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Redistribution, Fiscal Competition, and the Politics of Economic Integration

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  • Kessler, Anke S
  • Lulfesmann, Christoph
  • Myers, Gordon M

Abstract

The paper examines the consequences of the economic integration of factor markets in a model with two countries that redistribute income among their residents. The social benefits in each country are financed by a source based tax on capital which is democratically chosen by its inhabitants. If either capital or labour is internationally mobile, the countries engage in fiscal competition and the partial integration of capital or labour markets is detrimental to the countries' redistributive ability. A move from partial to full integration, however, may alleviate rather than intensify fiscal competition, particularly, if the two countries face sufficiently similar economic and political conditions. In such a situation, for example, tax competition for mobile capital is softened as the labour market becomes more integrated and even vanishes if both factors are fully mobile. As a result, there is more redistribution in equilibrium and a majority of the population in each country is strictly better off. Copyright 2002 by The Review of Economic Studies Limited

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Article provided by Wiley Blackwell in its journal Review of Economic Studies.

Volume (Year): 69 (2002)
Issue (Month): 4 (October)
Pages: 899-923

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Handle: RePEc:bla:restud:v:69:y:2002:i:4:p:899-923

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References

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  1. Wilson, John Douglas, 1991. "Tax competition with interregional differences in factor endowments," Regional Science and Urban Economics, Elsevier, vol. 21(3), pages 423-451, November.
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  8. Burbidge, John B. & Myers, Gordon M., 1994. "Population mobility and capital tax competition," Regional Science and Urban Economics, Elsevier, vol. 24(4), pages 441-459, August.
  9. Wildasin, David E., 1988. "Nash equilibria in models of fiscal competition," Journal of Public Economics, Elsevier, vol. 35(2), pages 229-240, March.
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Citations

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Cited by:
  1. Brulhart, Marius & Jametti, Mario, 2006. "Vertical versus horizontal tax externalities: An empirical test," Journal of Public Economics, Elsevier, vol. 90(10-11), pages 2027-2062, November.
  2. Eijffinger, S.C.W. & Wagner, W.B., 2008. "Efficiency of capital taxation in an open economy: Tax competition versus tax exportation," Open Access publications from Tilburg University urn:nbn:nl:ui:12-3125166, Tilburg University.
  3. Kangoh Lee, 2012. "Why is mobile capital taxed?," Journal of Economics, Springer, vol. 107(2), pages 157-181, October.
  4. Lockwood, Ben & Makris, Miltiadis, 2004. "Tax Incidence, Majority Voting And Capital Market Integration," The Warwick Economics Research Paper Series (TWERPS) 712, University of Warwick, Department of Economics.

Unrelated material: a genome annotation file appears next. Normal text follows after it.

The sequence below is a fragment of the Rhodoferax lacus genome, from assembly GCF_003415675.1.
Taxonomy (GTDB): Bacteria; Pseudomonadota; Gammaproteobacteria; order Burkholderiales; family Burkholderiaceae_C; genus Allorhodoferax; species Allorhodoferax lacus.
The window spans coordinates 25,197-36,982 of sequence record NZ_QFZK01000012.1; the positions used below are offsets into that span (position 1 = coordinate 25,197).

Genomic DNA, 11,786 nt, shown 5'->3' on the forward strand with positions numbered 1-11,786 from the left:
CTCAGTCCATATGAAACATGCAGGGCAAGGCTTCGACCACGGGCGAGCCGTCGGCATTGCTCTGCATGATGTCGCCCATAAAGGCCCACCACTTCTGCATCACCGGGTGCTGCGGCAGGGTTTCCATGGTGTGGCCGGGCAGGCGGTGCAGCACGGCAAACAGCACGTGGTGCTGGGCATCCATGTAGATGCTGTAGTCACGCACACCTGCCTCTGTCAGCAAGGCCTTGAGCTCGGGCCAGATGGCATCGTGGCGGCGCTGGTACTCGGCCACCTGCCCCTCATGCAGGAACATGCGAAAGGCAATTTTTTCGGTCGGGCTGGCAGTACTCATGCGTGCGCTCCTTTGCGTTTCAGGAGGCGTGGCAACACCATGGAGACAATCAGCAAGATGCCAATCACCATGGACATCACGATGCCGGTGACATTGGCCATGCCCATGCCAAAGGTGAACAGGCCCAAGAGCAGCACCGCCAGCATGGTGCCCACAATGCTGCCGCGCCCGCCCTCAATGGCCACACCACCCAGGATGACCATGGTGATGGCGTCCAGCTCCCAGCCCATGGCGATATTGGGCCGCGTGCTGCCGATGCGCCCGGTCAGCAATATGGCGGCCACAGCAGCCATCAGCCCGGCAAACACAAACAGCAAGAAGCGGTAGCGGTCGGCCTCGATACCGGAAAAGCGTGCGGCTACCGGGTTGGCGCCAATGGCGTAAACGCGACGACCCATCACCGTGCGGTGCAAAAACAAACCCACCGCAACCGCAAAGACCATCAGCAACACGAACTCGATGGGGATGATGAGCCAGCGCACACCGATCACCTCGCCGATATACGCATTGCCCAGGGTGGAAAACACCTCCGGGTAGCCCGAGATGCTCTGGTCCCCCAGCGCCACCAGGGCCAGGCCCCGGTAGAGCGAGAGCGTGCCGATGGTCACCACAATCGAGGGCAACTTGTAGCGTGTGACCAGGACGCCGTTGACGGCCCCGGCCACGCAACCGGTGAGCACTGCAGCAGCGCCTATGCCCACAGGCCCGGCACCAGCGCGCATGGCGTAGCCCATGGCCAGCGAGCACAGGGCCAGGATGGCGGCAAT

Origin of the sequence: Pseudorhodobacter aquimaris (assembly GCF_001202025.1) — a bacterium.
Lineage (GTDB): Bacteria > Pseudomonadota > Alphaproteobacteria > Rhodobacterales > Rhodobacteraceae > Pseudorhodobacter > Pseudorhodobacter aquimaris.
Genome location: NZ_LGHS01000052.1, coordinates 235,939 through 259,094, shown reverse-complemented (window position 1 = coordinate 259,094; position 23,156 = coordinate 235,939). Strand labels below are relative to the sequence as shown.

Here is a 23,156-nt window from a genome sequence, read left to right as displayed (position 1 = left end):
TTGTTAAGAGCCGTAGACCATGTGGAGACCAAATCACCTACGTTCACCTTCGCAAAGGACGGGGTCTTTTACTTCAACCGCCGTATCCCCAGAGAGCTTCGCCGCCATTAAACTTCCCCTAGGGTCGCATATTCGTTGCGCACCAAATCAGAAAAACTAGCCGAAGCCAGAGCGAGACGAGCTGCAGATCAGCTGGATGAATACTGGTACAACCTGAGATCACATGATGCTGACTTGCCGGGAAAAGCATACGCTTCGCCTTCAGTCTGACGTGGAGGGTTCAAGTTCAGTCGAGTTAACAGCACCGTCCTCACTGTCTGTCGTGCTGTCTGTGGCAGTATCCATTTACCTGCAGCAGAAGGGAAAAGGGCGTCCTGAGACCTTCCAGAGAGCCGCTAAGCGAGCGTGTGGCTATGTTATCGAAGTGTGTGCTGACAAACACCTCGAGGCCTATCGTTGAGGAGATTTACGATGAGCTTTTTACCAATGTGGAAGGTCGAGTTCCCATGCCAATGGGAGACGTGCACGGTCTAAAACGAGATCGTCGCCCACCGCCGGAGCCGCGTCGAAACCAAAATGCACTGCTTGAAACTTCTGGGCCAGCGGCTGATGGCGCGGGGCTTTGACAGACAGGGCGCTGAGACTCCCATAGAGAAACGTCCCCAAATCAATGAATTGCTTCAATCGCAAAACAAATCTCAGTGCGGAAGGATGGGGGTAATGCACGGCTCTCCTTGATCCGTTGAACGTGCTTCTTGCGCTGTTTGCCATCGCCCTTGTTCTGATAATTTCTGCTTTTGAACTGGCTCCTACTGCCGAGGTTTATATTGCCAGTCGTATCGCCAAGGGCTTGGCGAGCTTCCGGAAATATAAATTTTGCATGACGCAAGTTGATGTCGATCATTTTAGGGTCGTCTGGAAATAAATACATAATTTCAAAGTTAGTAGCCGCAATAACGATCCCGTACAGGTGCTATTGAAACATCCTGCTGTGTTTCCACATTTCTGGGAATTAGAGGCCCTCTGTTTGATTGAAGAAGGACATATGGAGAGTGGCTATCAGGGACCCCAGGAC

5. Ihori, Toshihiro & Yang, C.C., 2009. "Interregional tax competition and intraregional political competition: The optimal provision of public goods under representative democracy," Journal of Urban Economics, Elsevier, vol. 66(3), pages 210-217, November.
  6. Susana Peralta, 2007. "Political Support for Tax Decentralization," Journal of Public Economic Theory, Association for Public Economic Theory, vol. 9(6), pages 1013-1030, December.
  7. Thomas Moutos & William Scarth, 2003. "Some Macroeconomic Consequences of Basic Income and Employment Subsidies," CESifo Working Paper Series 916, CESifo Group Munich.
  8. Karkalakos, Sotiris & Makris, Miltiadis, 2008. "Capital Tax Competition in the European Union: Theory and Evidence from Two Natural Experiments," MPRA Paper 21437, University Library of Munich, Germany, revised 2010.
  9. Johannes Becker & Clemens Fuest, 2009. "EU Regional Policy and Tax Competition," Working Papers 0902, Oxford University Centre for Business Taxation.
  10. Andreas Haufler & Christoph Lülfesmann, 2013. "Reforming an Asymmetric Union: On the Virtues of Dual Tier Capital Taxation," CESifo Working Paper Series 4076, CESifo Group Munich.
  11. Lisa Grazzini & Alessandro Petretto, 2007. "Tax Competition between Unitary and Federal Countries," Economics of Governance, Springer, vol. 8(1), pages 17-36, January.
  12. Makris, Miltiadis, 2006. "Capital tax competition under a common currency," Journal of Urban Economics, Elsevier, vol. 59(1), pages 54-74, January.
  13. Leon Bettendorf & Joeri Gorter & Albert van der Horst, 2006. "Who benefits from tax competition in the European Union?," CPB Document 125, CPB Netherlands Bureau for Economic Policy Analysis.
  14. Janeba, Eckhard & Wilson, John Douglas, 2011. "Optimal fiscal federalism in the presence of tax competition," Journal of Public Economics, Elsevier, vol. 95(11), pages 1302-1311.
  15. Kessler, Anke S. & Lulfesmann, Christoph, 2005. "Tiebout and redistribution in a model of residential and political choice," Journal of Public Economics, Elsevier, vol. 89(2-3), pages 501-528, February.

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